Economic Analysis by abstraks


									Economic Analysis                                                                         December, 2008

A Publication of the BEA Economic Research Department

                              Hong Kong Economic Outlook 2009

The financial tsunami swamped the global economy in mid-September, resulting in a plunge in export
orders that will lead to a very difficult first half of 2009 in Hong Kong. The economic path in the second half
will largely depend on whether the US can break free from the credit squeeze and negative equity problems
that are now gripping its economy.

The sorry state of the US economy

The US economy has gone from bad to worse in recent months. Falling housing prices and transaction
volumes remain the prime concern. As of the end of September, 11.7 million mortgage owners, or 12.8% of
the total residential housing properties, had mortgages that were greater than the value of their homes. The
worsening negative equity situation is motivating an increasing number of homeowners to walk away from
their properties. The increased supply of property under foreclosure will only reinforce a vicious circle of
lower housing prices and a worsening negative equity problem. The increase in household net debt due to
falling home asset values has caused US households to focus on paying back debt and trimming down
spending. This will accelerate the contraction of consumer demand.

Meanwhile, since the financial meltdown in mid-September, the US money market has dried up and banks
show little interest in lending. America’s consumer sector has been particularly hard hit, making life
increasingly difficult for retail businesses. Cash flow holds the key to survival, so retailers have slashed
prices to move merchandise and boost their cash positions. Many have also delayed placing new orders,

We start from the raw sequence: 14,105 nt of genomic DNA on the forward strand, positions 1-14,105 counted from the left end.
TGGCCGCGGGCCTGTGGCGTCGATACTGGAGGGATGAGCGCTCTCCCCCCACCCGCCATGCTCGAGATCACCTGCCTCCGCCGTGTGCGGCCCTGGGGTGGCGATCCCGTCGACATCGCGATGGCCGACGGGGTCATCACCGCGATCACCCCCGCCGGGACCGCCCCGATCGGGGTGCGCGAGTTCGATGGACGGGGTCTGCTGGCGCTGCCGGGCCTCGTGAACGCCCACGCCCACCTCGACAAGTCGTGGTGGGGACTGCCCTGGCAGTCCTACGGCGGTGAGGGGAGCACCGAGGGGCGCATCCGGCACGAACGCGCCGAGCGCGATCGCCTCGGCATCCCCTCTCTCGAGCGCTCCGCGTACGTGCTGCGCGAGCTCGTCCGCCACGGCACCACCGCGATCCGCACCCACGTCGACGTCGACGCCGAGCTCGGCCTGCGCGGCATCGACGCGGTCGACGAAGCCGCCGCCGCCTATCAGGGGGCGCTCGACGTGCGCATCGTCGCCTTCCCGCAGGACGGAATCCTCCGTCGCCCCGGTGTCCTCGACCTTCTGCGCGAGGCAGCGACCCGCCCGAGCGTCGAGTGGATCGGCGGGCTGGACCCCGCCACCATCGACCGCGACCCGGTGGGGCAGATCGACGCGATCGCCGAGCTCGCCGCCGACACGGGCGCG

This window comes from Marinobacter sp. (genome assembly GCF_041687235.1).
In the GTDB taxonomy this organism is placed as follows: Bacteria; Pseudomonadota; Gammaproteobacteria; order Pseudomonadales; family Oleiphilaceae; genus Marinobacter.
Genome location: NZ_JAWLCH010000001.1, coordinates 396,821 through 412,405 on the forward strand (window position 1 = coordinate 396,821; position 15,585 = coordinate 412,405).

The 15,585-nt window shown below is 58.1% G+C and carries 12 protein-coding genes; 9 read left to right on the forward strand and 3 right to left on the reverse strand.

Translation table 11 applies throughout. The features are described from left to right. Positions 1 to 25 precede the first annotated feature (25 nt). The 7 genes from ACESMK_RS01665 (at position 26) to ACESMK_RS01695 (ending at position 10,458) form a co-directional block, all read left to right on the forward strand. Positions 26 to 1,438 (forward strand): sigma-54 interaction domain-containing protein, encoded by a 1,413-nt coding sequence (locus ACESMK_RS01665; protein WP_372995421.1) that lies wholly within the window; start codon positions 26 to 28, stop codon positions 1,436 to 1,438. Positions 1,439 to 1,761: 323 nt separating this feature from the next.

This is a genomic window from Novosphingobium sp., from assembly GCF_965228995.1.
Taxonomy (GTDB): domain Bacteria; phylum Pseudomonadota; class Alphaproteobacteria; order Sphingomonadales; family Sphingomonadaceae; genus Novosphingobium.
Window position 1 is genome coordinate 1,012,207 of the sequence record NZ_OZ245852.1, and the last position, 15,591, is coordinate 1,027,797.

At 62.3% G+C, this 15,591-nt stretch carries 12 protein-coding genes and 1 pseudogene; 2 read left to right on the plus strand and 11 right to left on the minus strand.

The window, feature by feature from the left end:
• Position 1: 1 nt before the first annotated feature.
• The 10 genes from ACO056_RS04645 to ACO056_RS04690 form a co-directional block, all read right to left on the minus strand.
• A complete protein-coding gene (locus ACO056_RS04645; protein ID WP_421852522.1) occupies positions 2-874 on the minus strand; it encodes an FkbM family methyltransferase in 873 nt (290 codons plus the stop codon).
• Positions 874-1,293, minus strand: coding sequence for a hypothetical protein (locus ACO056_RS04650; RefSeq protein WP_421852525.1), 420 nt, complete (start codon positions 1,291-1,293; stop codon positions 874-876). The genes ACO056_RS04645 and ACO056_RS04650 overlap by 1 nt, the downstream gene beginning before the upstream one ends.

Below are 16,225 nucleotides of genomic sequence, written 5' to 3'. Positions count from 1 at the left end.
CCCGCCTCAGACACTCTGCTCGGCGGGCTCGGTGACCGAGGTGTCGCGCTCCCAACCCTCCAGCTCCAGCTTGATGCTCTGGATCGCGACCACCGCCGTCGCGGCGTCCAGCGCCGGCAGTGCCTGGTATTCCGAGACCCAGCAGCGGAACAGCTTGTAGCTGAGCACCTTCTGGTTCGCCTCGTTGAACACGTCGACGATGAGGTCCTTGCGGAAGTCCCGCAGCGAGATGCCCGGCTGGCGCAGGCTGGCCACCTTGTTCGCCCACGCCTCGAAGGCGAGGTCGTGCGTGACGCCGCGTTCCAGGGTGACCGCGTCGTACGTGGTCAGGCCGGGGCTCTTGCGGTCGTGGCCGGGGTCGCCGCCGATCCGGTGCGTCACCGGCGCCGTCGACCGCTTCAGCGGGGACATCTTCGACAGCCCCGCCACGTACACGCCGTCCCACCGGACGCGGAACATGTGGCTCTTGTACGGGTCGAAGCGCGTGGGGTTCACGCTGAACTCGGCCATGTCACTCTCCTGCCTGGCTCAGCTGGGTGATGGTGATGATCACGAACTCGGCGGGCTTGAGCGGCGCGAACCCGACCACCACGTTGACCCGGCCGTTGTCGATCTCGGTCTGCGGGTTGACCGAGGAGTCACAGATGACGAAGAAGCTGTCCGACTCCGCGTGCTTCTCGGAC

focusing instead on running down their inventories to low levels. This explains the sharp drop in the number
of buying orders placed with Asian exporters. The Baltic Dry Index has dived in recent months, highlighting
the sharp decline in global manufacturing activity.

                                                Baltic Dry Index






                                  1/04 7/04 1/05 7/05 1/06 7/06 1/07 7/07 1/08 7/08
                            Source: Bloomberg

It is all but certain that there will be a further contraction in the US economy in the first half of 2009. To turn
things around, the US central bank has injected US$800 billion and lowered Fed Fund rate to near zero
percent level in an effort to unlock credit markets, while the newly elected US President vows to introduce
an aggressive stimulus programme in an effort to jumpstart the economy. These initiatives should start to
bear fruit by mid-2009, and prevent further deterioration in the financial markets and the broader economy.
A difficult six months ahead for the Hong Kong economy

Events in the US will have a profound impact on Hong Kong’s economy. The reluctance of US retailers to
commit to new orders, due to the credit squeeze and weak consumer demand, has created a crisis situation
for Hong Kong manufacturers and exporters. The 2.2% drop in China’s exports in November, following a
19% rise in exports in October, gave us the first hard numbers on how bad the situation has become.
Furthermore, imports dropped by a startling 18% in November. As a significant portion of China’s imports
are semi-finished products, manufacturing materials and equipment, the sharp fall in imports suggests that
the pipeline for export orders is running dry. Hong Kong exporters will face extremely difficult times ahead.

While the weak external demand is very similar to that during the Asian Currency Crisis, the domestic
environment is very different. Interest costs are much lower than they were a decade ago. One-month
Hibor is below 2%, as compared to an average of 7.8% in 1998. Also, while we then had to deal with the
popping of the property bubble, our domestic economy is now in healthier form. The housing affordability
index stands at about the 20-year average. As such, the relatively more solid fundamentals should allow
the SAR government to draw deep into its pocket to present a strong fiscal stimulus package.

Looking ahead, the credit crunch should improve by mid-2009. Meanwhile, inventories at US retailers will
fall to very low levels. A more normal level of demand from the US should return by then. Hence, surviving
the drought in the first half of 2009 is a life-or-death challenge for Hong Kong exporters. In response, the
SAR government has extended HK$100 billion in loan guarantees to non-listed companies. This assistance
will be critical to help companies survive the difficult months ahead.